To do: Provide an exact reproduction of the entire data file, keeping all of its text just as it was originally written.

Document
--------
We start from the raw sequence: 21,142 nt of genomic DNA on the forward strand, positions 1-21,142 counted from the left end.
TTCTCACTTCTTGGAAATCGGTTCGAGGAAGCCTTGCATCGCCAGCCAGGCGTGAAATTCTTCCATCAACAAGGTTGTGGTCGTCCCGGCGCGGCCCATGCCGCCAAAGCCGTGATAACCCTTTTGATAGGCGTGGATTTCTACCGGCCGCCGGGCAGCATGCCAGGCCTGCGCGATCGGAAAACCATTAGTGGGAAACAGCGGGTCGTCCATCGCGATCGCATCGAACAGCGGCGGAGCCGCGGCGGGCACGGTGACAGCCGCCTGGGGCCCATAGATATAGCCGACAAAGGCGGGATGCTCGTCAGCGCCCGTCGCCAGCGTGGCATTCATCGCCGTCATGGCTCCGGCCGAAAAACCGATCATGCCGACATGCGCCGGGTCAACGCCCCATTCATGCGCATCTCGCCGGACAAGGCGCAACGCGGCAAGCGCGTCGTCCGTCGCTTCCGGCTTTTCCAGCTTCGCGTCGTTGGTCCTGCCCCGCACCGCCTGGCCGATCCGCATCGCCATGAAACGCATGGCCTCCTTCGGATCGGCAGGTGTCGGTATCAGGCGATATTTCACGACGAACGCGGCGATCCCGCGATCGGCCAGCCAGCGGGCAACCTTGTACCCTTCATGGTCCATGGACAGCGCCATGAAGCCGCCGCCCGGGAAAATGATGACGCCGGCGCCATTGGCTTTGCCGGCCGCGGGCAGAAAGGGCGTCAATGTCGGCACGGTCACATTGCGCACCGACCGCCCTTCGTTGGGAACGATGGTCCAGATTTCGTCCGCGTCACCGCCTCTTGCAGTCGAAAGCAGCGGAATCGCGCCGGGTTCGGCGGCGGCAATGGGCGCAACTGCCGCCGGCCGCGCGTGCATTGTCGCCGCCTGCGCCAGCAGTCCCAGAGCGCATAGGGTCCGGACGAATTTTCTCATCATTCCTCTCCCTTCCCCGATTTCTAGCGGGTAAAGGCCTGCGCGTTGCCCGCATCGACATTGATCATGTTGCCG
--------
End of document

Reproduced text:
We start from the raw sequence: 21,142 nt of genomic DNA on the forward strand, positions 1-21,142 counted from the left end.
TTCTCACTTCTTGGAAATCGGTTCGAGGAAGCCTTGCATCGCCAGCCAGGCGTGAAATTCTTCCATCAACAAGGTTGTGGTCGTCCCGGCGCGGCCCATGCCGCCAAAGCCGTGATAACCCTTTTGATAGGCGTGGATTTCTACCGGCCGCCGGGCAGCATGCCAGGCCTGCGCGATCGGAAAACCATTAGTGGGAAACAGCGGGTCGTCCATCGCGATCGCATCGAACAGCGGCGGAGCCGCGGCGGGCACGGTGACAGCCGCCTGGGGCCCATAGATATAGCCGACAAAGGCGGGATGCTCGTCAGCGCCCGTCGCCAGCGTGGCATTCATCGCCGTCATGGCTCCGGCCGAAAAACCGATCATGCCGACATGCGCCGGGTCAACGCCCCATTCATGCGCATCTCGCCGGACAAGGCGCAACGCGGCAAGCGCGTCGTCCGTCGCTTCCGGCTTTTCCAGCTTCGCGTCGTTGGTCCTGCCCCGCACCGCCTGGCCGATCCGCATCGCCATGAAACGCATGGCCTCCTTCGGATCGGCAGGTGTCGGTATCAGGCGATATTTCACGACGAACGCGGCGATCCCGCGATCGGCCAGCCAGCGGGCAACCTTGTACCCTTCATGGTCCATGGACAGCGCCATGAAGCCGCCGCCCGGGAAAATGATGACGCCGGCGCCATTGGCTTTGCCGGCCGCGGGCAGAAAGGGCGTCAATGTCGGCACGGTCACATTGCGCACCGACCGCCCTTCGTTGGGAACGATGGTCCAGATTTCGTCCGCGTCACCGCCTCTTGCAGTCGAAAGCAGCGGAATCGCGCCGGGTTCGGCGGCGGCAATGGGCGCAACTGCCGCCGGCCGCGCGTGCATTGTCGCCGCCTGCGCCAGCAGTCCCAGAGCGCATAGGGTCCGGACGAATTTTCTCATCATTCCTCTCCCTTCCCCGATTTCTAGCGGGTAAAGGCCTGCGCGTTGCCCGCATCGACATTGATCATGTTGCCG